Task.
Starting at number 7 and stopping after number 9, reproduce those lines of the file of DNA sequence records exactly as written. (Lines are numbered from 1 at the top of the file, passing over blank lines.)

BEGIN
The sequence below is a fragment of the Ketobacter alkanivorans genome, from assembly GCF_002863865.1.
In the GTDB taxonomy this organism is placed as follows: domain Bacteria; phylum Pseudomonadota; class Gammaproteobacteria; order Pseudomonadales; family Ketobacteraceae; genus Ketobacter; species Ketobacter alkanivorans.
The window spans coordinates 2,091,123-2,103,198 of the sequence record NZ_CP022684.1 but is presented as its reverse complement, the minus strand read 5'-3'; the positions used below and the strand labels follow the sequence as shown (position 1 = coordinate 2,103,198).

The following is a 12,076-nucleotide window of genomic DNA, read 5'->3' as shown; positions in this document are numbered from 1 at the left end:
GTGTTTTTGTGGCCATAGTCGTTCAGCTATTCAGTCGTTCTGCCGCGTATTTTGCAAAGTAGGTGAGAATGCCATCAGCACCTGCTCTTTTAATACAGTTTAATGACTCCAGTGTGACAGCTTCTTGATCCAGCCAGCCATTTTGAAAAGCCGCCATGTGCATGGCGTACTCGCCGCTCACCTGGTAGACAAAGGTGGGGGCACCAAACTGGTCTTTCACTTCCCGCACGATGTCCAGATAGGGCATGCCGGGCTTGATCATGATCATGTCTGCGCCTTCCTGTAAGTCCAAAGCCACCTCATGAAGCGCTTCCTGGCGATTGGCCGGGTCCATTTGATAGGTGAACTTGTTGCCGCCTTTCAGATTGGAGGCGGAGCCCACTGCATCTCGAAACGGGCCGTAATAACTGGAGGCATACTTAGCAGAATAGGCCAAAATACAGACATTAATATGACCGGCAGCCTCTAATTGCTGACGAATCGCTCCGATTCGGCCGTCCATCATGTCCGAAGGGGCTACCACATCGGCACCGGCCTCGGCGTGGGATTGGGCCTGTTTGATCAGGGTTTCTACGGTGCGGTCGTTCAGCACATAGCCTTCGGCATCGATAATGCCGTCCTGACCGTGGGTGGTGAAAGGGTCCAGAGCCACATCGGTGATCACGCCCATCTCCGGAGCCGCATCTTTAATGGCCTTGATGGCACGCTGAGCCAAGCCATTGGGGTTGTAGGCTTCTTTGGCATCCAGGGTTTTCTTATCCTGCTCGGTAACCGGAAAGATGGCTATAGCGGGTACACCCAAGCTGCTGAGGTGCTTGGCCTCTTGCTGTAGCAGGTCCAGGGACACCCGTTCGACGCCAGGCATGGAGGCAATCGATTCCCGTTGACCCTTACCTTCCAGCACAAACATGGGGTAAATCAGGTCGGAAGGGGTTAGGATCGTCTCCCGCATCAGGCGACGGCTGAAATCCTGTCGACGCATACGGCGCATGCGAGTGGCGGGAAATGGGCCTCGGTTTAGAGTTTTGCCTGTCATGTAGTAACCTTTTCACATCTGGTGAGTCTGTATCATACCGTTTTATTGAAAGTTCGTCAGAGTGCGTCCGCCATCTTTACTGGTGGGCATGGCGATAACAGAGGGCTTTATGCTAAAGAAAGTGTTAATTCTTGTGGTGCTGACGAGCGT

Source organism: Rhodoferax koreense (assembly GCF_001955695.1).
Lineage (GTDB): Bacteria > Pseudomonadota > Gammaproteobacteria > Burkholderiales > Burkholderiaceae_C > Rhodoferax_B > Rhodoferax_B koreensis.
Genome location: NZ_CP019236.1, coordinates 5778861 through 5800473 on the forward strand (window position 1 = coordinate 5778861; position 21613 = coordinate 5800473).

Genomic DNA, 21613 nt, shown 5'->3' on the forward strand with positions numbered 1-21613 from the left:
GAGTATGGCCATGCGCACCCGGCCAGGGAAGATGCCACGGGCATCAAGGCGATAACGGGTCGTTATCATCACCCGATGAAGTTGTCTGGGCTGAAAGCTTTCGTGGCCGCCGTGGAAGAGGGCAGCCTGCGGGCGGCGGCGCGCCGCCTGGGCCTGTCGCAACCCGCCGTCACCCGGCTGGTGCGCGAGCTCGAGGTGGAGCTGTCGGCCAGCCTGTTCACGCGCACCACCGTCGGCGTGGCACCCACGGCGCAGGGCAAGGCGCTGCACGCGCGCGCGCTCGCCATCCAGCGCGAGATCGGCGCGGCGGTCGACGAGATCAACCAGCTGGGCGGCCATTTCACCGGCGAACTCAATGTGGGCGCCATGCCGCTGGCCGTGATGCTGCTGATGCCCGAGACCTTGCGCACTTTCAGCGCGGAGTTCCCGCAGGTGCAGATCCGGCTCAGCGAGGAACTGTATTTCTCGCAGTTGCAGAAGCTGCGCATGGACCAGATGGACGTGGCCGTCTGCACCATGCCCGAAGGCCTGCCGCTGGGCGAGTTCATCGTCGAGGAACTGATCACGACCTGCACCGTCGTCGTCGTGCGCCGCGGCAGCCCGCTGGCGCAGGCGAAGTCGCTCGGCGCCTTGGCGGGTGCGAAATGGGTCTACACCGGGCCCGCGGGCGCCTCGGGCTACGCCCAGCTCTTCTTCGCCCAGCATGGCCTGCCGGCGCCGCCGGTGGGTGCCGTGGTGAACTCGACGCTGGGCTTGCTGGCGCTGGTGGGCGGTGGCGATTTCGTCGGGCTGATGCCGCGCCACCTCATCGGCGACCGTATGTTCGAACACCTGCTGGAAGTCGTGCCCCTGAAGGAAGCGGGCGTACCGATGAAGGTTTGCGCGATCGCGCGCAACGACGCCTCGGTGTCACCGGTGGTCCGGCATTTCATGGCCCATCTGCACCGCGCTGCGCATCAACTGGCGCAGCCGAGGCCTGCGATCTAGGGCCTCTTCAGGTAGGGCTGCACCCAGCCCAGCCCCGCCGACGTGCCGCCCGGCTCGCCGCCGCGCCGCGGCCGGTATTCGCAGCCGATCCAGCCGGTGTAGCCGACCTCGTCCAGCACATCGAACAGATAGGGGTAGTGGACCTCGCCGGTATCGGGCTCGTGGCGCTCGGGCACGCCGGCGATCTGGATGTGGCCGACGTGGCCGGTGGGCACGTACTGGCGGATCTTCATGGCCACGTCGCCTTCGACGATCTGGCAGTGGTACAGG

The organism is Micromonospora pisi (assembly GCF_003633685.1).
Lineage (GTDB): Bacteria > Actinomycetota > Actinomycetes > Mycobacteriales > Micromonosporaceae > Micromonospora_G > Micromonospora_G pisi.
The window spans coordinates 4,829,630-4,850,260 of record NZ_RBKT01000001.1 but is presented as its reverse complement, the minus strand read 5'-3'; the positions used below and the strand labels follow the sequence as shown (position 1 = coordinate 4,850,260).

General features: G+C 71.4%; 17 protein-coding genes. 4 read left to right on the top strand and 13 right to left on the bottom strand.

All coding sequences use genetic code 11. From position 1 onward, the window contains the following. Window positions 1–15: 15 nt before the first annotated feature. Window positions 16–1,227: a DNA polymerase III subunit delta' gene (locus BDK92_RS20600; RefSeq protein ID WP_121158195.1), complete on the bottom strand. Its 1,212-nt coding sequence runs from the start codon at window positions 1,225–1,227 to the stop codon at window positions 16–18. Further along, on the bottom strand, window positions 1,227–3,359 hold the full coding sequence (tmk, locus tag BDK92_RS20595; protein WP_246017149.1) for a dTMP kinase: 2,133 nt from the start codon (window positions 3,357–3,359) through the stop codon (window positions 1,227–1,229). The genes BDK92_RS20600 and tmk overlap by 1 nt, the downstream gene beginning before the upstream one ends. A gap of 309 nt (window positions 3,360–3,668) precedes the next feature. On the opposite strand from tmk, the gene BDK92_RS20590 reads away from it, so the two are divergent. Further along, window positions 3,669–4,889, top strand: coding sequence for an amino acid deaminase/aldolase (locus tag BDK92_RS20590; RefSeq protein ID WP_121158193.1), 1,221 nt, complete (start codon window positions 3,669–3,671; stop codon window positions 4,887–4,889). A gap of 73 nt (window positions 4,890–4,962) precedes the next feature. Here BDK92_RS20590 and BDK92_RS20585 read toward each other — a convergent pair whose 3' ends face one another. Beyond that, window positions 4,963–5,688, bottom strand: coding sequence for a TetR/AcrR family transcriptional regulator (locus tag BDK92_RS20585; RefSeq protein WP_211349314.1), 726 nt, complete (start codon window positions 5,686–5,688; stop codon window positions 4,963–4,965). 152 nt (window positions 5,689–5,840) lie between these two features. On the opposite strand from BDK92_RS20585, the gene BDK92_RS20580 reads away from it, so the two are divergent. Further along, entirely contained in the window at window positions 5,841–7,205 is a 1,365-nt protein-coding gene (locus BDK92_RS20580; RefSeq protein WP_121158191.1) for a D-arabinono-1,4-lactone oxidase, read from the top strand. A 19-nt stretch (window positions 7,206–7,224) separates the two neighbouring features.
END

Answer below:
Lineage (GTDB): Bacteria > Pseudomonadota > Gammaproteobacteria > Burkholderiales > Burkholderiaceae_C > Rhodoferax_B > Rhodoferax_B koreensis.
Genome location: NZ_CP019236.1, coordinates 5778861 through 5800473 on the forward strand (window position 1 = coordinate 5778861; position 21613 = coordinate 5800473).

Genomic DNA, 21613 nt, shown 5'->3' on the forward strand with positions numbered 1-21613 from the left: